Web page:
The wireless world of connectivity we live in has risks, and the greatest risk has to be infection of technology.
Technology viruses like trojans and man-in-the-middle look mild today, when you see the tsunami of malware that’s out there.
Just a year ago, I was saying that banks should offer advice to consumer about security and privacy policies related to the use of social media and mobile media.
Now it’s ten times worse, with the names of the day being the honey for the pot.
In fact, facebook is the most scammy site in the world, with all of the ideas from fictional news stories – “OMG! Mother went to jail!” scam; to fictional information you would be desperate to know if you’re a fan – “Justin Bieber’s cell phone number” scam; to the “guess who’s been viewing your facebook profile” scam.
Scam upon scam upon scam.
And it’s far easier to trick someone in this socially connected world into a viral malware than ever before.
Think about it.
Some things you get used to.
You are locked out of your PayPal account. It is urgent that you re-enter your details or your account will be deleted by close of business Friday.
I am Unga Bunga, the grandson of Great Unga Bunga, who died leaving $5,236,456,123.05 in his estate. Please help me get it out ..
OMG, have you seen what they have been saying about you over here?
I get used to all of these as a heavy social mobile net user.
But some are more tricky.
For example, Lauren Vis is the Managing Director of KAS Bank and will be speaking at the Financial Services Club in June.
When looking for his profile details, I found this scam email:
Re: From L. Vis
KAS BANK. Suite 560 Salisbury House
London Wall Broadgate London
EC2M 5NU,United Kingdom
I am Mr. Lauren Vis I work with KAS Bank here in London. In my department, being the Private Banking Manager (Greater London Regional Office), I discovered an abandoned sum of £19,500,000 GBP (Nineteen million five hundred thousand pounds) in an account that belongs to one of our foreign customers …
Nothing too clever about the Nigerian 419 scam here, except that the name and address details for the bank are all correct and bona fide. Slightly more intelligent.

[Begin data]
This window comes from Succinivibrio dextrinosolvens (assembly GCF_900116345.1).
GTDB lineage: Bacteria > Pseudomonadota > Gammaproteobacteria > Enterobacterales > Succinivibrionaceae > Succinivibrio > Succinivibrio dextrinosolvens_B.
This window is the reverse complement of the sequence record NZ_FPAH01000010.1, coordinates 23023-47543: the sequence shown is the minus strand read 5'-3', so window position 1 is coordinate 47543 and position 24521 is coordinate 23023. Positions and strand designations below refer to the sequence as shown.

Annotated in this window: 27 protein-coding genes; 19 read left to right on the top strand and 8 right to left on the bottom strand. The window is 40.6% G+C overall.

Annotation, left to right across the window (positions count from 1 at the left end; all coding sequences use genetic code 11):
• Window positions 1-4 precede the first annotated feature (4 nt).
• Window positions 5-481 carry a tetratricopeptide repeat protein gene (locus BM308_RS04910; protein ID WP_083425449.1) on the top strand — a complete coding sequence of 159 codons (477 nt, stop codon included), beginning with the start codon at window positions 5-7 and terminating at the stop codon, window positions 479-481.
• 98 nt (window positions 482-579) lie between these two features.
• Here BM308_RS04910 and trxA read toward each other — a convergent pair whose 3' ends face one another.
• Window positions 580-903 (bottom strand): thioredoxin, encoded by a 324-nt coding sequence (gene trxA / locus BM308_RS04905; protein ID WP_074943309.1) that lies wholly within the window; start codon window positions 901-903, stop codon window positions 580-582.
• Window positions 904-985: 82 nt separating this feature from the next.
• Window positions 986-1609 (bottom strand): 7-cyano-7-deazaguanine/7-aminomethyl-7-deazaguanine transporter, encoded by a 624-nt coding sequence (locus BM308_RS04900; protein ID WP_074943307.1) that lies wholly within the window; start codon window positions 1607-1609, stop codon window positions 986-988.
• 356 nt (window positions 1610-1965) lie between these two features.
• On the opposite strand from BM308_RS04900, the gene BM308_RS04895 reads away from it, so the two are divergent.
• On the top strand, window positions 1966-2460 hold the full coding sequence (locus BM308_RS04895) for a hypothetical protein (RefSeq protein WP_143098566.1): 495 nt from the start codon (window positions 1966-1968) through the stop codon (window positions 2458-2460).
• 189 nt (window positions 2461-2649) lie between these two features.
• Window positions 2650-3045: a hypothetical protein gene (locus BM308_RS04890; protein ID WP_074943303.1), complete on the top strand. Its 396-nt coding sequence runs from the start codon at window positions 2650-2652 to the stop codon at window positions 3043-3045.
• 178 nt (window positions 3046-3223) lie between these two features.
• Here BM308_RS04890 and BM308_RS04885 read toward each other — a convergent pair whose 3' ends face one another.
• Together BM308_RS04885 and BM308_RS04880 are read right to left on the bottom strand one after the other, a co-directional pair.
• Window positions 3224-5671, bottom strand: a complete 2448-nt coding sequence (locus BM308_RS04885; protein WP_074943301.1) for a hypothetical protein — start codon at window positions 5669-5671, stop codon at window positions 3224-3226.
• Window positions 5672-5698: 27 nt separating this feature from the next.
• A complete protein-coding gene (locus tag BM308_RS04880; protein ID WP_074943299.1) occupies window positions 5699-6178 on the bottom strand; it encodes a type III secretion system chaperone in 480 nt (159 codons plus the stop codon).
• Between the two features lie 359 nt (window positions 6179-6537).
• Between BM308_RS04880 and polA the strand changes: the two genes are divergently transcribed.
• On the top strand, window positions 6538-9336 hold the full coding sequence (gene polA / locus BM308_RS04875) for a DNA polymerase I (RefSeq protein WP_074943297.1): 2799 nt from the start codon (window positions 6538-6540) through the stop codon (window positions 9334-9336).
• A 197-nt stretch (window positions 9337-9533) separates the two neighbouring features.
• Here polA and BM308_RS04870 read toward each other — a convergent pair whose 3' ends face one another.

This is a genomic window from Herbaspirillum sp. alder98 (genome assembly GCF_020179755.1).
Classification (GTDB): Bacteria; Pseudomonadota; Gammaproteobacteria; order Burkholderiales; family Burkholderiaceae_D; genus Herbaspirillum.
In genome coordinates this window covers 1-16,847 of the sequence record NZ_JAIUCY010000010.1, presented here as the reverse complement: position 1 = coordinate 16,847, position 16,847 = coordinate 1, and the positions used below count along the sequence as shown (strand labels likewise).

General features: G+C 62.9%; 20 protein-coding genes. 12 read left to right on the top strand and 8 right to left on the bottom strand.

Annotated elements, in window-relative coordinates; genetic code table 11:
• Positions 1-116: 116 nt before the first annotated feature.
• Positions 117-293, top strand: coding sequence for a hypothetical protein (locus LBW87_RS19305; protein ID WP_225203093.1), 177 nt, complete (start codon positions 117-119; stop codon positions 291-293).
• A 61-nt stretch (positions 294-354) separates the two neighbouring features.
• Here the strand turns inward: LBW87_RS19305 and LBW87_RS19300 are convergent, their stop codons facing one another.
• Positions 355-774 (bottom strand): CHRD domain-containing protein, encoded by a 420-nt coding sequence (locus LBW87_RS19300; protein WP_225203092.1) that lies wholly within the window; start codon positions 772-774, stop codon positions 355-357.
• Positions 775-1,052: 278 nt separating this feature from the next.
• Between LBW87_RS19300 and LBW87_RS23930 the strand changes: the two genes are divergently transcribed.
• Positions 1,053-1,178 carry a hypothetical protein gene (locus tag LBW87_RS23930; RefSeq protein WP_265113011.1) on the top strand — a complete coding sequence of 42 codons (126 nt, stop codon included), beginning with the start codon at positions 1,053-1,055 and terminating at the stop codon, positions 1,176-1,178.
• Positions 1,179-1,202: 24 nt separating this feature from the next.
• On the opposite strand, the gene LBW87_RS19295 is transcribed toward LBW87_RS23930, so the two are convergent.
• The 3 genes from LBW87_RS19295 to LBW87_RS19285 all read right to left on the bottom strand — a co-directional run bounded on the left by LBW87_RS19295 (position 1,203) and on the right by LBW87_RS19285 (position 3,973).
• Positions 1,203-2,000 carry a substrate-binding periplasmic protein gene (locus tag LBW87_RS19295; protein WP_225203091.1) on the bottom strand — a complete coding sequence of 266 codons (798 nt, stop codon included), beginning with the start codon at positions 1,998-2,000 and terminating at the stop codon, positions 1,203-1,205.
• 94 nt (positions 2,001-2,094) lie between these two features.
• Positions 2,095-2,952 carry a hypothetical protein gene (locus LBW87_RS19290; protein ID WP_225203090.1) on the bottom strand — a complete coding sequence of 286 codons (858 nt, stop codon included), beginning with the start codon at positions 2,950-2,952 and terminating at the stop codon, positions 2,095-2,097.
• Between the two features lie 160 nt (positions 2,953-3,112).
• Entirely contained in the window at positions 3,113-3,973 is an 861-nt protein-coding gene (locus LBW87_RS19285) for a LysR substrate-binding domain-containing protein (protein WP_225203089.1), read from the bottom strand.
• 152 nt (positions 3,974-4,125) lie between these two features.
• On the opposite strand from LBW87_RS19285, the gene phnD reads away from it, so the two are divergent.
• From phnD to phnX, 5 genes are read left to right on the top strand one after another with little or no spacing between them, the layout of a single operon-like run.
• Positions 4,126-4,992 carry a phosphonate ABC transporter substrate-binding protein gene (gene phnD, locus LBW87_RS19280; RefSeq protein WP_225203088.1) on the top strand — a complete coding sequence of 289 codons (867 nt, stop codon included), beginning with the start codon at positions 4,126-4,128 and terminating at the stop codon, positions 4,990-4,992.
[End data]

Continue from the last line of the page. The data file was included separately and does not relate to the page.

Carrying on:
Or take the one that had me click the other day.
Doing the usual stuff on the iPhone a note came through that a FEDEX parcel could not be delivered and to click on the order details.
Now I was expecting a FEDEX order and so I clicked … and immediately had a computer infection.
These days, regular airline bookings and related orders come through and I just ignore them, but many wouldn’t.
Or not for the first time.
For these reasons, consumers may rightly fear being compromised in their online dealings.
For example, 63% of webmasters whose websites get hacked don't know how the compromise occurred, and only six percent detect the compromise themselves.
Twenty percent of all households have at least one bot-infected computer, and 5% of all enterprise 'assets' are infected.
And typically, every other computer has some sort of infection.
Yes every other computer.
1 in 2.
And don’t think that by being a smug MAC user, you escape notice.
And mobile is making this worse.
A recent study conducted by Websense, and the Ponemon Institute found that 53 percent of organizations experience data breaches due to insecure mobile devices.
No wonder another study by the US Federal Reserve found that, among users of mobile phones who haven’t yet adopted mobile banking, about half said they were “concerned” about security.
And rightly so, you may feel, as 70% of mobile banking apps are not secure according to a study by myprivatebanking.
Add on to this that cybercrooks have worked out how to get around OTP and other mobile bank security systems and, in a more luddite Skinner moment, I’m thinking about going back to using cheques, branches and cash only in the future.